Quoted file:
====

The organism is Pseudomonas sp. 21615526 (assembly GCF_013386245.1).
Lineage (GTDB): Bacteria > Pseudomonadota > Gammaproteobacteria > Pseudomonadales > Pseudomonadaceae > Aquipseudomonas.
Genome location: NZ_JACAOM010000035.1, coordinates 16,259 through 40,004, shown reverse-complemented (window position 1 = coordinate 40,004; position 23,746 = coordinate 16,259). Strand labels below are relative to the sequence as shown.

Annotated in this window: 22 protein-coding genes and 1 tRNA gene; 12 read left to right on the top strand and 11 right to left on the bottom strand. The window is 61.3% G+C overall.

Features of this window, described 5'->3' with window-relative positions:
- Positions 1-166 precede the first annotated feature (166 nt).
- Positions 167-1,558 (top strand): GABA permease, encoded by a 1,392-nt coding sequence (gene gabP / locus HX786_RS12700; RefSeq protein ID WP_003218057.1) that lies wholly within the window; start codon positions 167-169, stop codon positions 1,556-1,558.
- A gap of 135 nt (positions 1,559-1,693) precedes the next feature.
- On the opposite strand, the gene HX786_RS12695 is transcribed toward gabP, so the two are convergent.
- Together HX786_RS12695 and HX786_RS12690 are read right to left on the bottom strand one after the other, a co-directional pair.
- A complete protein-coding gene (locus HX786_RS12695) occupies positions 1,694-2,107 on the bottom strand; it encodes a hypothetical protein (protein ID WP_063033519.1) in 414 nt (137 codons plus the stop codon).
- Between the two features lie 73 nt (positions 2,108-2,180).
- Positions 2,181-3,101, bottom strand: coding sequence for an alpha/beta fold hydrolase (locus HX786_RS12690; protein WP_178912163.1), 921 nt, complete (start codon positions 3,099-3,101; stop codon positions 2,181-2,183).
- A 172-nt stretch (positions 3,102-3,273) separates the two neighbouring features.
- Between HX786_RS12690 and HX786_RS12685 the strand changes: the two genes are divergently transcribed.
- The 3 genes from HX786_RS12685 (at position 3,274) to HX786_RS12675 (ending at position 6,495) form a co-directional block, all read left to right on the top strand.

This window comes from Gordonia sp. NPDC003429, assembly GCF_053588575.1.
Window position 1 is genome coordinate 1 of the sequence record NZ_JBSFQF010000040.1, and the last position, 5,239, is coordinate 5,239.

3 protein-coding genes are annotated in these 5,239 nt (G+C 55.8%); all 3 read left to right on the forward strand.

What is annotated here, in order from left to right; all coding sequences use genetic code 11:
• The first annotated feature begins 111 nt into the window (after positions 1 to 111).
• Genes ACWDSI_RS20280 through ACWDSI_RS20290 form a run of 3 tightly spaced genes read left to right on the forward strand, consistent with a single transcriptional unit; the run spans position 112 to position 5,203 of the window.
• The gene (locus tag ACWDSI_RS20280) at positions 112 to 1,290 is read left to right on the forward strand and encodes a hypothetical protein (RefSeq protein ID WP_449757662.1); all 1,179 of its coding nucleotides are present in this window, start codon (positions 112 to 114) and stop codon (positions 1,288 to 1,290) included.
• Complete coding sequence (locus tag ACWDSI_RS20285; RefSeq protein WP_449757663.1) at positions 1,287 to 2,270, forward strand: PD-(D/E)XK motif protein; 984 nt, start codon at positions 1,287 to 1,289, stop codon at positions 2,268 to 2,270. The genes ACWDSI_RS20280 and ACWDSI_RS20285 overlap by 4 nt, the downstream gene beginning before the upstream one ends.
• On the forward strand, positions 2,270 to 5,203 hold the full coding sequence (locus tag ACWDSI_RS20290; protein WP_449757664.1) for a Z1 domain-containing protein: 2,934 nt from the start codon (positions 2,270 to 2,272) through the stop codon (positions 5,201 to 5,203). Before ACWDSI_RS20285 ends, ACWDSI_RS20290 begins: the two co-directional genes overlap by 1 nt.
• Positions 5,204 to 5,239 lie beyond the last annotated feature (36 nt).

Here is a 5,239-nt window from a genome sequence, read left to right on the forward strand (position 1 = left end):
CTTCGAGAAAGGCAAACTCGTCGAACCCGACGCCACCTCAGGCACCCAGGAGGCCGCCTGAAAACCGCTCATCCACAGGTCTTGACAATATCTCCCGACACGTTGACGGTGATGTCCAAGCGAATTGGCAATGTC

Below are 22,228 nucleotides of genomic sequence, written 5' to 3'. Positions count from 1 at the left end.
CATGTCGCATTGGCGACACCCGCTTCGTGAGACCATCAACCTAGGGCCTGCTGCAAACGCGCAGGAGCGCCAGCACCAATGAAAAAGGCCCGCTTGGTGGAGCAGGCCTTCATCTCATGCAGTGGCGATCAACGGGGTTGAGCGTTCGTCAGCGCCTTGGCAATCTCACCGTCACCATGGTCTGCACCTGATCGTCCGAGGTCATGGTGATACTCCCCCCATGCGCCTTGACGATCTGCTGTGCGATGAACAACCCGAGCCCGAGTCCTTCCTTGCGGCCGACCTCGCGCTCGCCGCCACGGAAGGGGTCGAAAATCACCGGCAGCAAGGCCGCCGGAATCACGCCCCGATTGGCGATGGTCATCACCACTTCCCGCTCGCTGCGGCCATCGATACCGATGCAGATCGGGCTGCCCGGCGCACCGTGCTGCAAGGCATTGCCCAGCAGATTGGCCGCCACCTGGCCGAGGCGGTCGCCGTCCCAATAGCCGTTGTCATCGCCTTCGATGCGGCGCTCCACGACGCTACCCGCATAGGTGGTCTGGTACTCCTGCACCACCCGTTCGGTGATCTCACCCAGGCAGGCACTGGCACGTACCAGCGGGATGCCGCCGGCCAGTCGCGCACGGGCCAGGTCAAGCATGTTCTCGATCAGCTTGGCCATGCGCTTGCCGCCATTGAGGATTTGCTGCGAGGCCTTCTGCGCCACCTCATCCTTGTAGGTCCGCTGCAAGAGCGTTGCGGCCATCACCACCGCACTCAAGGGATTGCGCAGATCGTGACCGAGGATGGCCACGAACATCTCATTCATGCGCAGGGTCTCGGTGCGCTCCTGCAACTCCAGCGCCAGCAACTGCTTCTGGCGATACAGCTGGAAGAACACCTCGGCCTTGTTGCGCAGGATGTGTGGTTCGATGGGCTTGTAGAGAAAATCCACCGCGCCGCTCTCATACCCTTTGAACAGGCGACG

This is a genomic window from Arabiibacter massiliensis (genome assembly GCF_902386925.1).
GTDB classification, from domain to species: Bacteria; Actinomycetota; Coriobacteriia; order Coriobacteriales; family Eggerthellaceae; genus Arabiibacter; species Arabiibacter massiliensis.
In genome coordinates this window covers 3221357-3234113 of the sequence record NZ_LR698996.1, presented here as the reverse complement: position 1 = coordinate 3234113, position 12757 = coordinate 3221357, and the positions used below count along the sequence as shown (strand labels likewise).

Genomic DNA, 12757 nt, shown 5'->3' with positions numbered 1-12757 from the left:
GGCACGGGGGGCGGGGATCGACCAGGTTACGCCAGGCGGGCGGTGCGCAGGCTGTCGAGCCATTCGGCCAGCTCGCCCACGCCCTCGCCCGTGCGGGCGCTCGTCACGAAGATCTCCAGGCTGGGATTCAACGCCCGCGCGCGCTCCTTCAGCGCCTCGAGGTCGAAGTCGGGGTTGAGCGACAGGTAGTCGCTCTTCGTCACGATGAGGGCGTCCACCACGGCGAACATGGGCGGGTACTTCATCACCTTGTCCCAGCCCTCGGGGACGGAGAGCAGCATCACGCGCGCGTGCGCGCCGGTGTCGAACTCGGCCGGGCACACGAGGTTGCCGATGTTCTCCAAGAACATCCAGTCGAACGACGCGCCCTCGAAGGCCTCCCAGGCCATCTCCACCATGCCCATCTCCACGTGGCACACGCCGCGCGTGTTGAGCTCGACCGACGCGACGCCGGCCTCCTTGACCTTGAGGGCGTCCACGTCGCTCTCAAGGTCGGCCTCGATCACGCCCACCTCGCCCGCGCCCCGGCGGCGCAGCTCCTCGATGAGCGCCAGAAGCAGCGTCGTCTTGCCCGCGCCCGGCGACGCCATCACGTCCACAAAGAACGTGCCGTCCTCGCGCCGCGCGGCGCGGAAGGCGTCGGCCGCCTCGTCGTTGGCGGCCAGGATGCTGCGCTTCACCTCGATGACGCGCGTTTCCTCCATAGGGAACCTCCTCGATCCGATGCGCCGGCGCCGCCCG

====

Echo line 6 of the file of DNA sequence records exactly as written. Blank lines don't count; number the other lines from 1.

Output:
- Positions 1-166 precede the first annotated feature (166 nt).